Sabrina Who Always Believed



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by Kathleen

The ever-changing light, time, and temperature enthralled Sabrina. She marveled at the vibrancy of everything alive. And wondered at the imperceptible emanations of everything inert.

It astonished her how the atmosphere was layered with sights and sounds. Sabrina delighted in the way things occurred—constantly.

Sometimes, just as the world’s magnificence overwhelmed her, its rampant pain and deprivation sickened her. But she was profoundly resilient and her intrinsic joy and gratitude returned soon enough.

Was she ambitious? Not so much. She packaged cleaning products gracefully, operated the cash register correctly, and bestowed customers with a bedazzled smile.

When she fell in love with Jon, she sent announcements to friends and family. For six weeks she took photographs of them outside the Chinese restaurant, inside the movieplex, even boarding public transportation. At home she pasted into heart-shaped cutouts pictures of her and Jon kissing, and emailed romantic updates to all contacts.

Until Jon said he couldn’t do it anymore. He wasn’t the man Sabrina thought he was.

She didn’t understand.

“Sabrina, it’s simple.” Jon was hooked on pornography and off-track betting. He disliked pets and stole tips from unguarded tables.

When he left, Sabrina’s resiliency lay dormant. She wept until finally her mother slapped her. “Get on with it, Sabrina.”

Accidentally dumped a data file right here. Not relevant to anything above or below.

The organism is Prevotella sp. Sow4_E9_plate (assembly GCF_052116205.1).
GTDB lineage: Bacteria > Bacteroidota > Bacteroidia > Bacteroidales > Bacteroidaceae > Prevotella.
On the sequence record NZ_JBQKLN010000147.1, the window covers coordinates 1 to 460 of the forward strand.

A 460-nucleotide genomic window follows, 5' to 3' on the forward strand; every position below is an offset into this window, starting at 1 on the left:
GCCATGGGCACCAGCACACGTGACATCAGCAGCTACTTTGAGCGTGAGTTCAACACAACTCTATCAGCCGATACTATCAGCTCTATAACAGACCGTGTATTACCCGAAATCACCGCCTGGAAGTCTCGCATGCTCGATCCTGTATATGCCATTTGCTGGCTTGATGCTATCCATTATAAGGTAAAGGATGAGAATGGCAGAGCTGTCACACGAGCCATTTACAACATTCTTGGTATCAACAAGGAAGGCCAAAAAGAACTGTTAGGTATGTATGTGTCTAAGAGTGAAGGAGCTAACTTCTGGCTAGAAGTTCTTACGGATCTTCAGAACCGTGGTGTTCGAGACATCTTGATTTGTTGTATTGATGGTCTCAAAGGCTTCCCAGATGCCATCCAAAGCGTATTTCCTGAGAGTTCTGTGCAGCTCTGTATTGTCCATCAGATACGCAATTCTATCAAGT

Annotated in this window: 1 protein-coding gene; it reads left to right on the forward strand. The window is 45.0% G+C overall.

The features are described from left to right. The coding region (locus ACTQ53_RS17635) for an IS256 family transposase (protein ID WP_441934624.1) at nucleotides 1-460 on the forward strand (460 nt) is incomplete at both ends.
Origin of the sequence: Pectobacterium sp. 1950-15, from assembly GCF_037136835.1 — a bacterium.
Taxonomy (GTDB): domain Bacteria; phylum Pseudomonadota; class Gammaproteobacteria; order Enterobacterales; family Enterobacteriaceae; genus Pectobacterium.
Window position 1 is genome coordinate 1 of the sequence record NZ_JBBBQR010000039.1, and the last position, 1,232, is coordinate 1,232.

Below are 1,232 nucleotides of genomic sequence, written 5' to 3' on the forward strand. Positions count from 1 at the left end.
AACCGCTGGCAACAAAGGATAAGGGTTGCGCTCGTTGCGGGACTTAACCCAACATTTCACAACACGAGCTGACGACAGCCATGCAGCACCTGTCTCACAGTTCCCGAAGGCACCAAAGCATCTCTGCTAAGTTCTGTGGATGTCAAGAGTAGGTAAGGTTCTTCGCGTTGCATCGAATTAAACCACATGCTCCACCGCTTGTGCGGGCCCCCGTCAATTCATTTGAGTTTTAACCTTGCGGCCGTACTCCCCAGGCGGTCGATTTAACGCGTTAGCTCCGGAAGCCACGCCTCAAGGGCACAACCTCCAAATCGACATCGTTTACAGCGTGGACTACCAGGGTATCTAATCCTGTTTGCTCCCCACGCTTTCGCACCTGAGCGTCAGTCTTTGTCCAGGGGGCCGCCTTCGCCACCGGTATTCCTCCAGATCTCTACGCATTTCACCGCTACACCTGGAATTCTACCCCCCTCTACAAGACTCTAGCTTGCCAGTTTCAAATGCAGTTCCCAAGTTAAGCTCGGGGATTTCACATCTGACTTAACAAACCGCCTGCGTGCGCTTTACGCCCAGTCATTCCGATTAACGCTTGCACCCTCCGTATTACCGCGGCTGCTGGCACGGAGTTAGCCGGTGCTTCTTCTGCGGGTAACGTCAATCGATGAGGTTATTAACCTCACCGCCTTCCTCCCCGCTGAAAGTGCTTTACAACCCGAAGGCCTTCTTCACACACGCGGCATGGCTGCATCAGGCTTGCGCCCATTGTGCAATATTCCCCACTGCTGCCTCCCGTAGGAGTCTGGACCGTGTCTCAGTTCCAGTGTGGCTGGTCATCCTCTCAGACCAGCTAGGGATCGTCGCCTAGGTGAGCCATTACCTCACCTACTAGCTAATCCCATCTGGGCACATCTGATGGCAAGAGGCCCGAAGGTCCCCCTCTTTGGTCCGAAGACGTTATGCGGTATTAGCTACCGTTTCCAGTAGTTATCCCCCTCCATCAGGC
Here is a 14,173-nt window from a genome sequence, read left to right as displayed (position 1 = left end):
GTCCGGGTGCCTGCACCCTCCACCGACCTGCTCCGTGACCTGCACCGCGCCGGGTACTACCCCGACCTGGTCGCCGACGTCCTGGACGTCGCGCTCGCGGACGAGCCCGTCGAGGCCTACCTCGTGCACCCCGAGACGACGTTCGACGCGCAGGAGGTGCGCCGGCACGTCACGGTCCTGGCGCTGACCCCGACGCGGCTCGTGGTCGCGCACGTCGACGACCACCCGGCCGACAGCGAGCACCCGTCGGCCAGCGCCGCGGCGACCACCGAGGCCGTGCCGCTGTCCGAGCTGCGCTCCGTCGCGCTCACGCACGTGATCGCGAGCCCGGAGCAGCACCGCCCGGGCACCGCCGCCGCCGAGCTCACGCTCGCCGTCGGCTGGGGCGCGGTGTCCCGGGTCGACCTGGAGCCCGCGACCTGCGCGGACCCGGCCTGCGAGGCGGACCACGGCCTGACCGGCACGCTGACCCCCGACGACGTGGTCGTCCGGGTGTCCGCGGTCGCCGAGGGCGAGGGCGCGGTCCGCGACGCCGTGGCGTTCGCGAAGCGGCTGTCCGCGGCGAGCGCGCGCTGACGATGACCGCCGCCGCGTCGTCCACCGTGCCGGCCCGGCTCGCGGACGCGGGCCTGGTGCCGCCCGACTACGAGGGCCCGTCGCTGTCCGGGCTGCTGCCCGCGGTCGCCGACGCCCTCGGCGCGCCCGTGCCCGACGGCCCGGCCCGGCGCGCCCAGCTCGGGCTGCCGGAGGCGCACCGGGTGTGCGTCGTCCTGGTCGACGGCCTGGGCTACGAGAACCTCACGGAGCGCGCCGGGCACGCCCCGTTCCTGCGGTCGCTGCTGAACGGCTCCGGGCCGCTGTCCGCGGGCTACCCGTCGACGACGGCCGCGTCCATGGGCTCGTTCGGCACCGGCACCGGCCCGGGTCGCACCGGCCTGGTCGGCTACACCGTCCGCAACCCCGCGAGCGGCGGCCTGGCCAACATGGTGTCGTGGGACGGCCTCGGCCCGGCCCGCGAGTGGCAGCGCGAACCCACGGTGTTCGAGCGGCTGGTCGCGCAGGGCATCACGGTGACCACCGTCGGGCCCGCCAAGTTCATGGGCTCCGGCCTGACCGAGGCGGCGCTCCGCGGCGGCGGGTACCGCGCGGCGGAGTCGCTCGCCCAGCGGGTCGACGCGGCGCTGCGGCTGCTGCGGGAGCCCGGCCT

Of course. It was wrong to lose faith. And within a year, Sam beckoned. She enjoyed him even more than Jon but this time kept quieter. Until her ebulliency wore him out.

Same story six times over.

So with Jason, Sabrina hid her intensity to the utmost—which left her floating between heaven and earth. He, however, boosted his mood with drugs so that it seemed they existed within similar strata. In fact, they lived ecstatic together until the drugs grew unreliable or Jason’s chemistry changed or both. On Sabrina’s thirtieth birthday Jason said he was bored.

Again she lay stricken. Watched TV and stayed indoors. This time her mother wasn’t in striking distance but said on the phone, “Wise up, Sabrina, or you’ll lose your mind.”

That jarred her awake. Sabrina had always feared for her sanity. Enough so that she immediately tidied up, turned off her electronics, and found a job assisting corporate retreats.

She scheduled events at grand hotels and stood behind a field of name tags. “Please wear them; don’t take them off,” she said, smiling like a child who has tasted ice cream for the first time.

After day-long exercises in trust, a CEO invited Sabrina to dinner. During which she expressed awe at his kindness. The light, the colors, the clever salads, the encrusted entrée—Sabrina was enthralled. She hung on his every word.

Later they danced on the roof and played hide-and-seek in his suite. Come Sunday evening, the CEO promised to call her. And Sabrina believed him.

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